Document Type



Master of Science (MS)


Environmental Studies

First Advisor's Name

Ross Boucek

First Advisor's Committee Title

Committee chair

Second Advisor's Name

Craig Layman

Third Advisor's Name

Aaron Adams

Fourth Advisor's Name

Michael Heithaus


Resource partitioning, ecotone, diet, mesoconsumers

Date of Defense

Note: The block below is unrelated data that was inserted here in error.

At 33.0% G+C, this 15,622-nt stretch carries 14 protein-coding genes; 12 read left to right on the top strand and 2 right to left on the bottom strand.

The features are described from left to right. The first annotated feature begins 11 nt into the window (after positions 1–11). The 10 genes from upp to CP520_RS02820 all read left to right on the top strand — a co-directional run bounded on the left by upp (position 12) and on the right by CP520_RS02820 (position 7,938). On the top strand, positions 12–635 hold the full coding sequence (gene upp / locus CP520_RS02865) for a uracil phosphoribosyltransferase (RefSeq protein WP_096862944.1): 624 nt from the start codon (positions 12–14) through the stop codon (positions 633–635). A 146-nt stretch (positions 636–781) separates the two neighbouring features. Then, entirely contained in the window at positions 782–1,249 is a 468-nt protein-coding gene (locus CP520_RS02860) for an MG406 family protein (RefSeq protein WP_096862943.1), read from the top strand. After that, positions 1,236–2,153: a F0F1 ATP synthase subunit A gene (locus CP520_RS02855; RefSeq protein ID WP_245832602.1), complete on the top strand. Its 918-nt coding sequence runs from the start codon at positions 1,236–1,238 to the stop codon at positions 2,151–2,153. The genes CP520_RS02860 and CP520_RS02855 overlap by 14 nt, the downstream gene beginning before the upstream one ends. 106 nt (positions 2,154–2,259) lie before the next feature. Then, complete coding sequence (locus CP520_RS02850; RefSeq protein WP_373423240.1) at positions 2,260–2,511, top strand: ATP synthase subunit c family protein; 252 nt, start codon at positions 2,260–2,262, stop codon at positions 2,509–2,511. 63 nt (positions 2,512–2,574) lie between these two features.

Pulse subsidies account for a substantial proportion of resource availability in many systems, having persistent and cascading effects on consumer population dynamics, and the routing of energy within and across ecosystem boundaries. Although the importance of resource pulses is well-established, consumer responses and the extent of resource partitioning is not well understood. I identified a pulse of marsh cyprinodontoid, invertebrate, and sunfish prey, entering an estuary, which was met by an influx of both marsh and estuarine predators. In response to the pulse, consumers showed marked diet segregation. Bass consumed significantly more cyprinodontoids, bowfin consumed significantly more invertebrates, and snook almost exclusively targeted sunfishes. The diversity of the resource pulse subsidizes multiple consumers, routing pulsed production through various trophic pathways and across ecosystem boundaries. Preserving complex trophic linkages like those of the Everglades ecotone may be important to maintaining ecosystem function and the provisioning of services, such as recreational fisheries.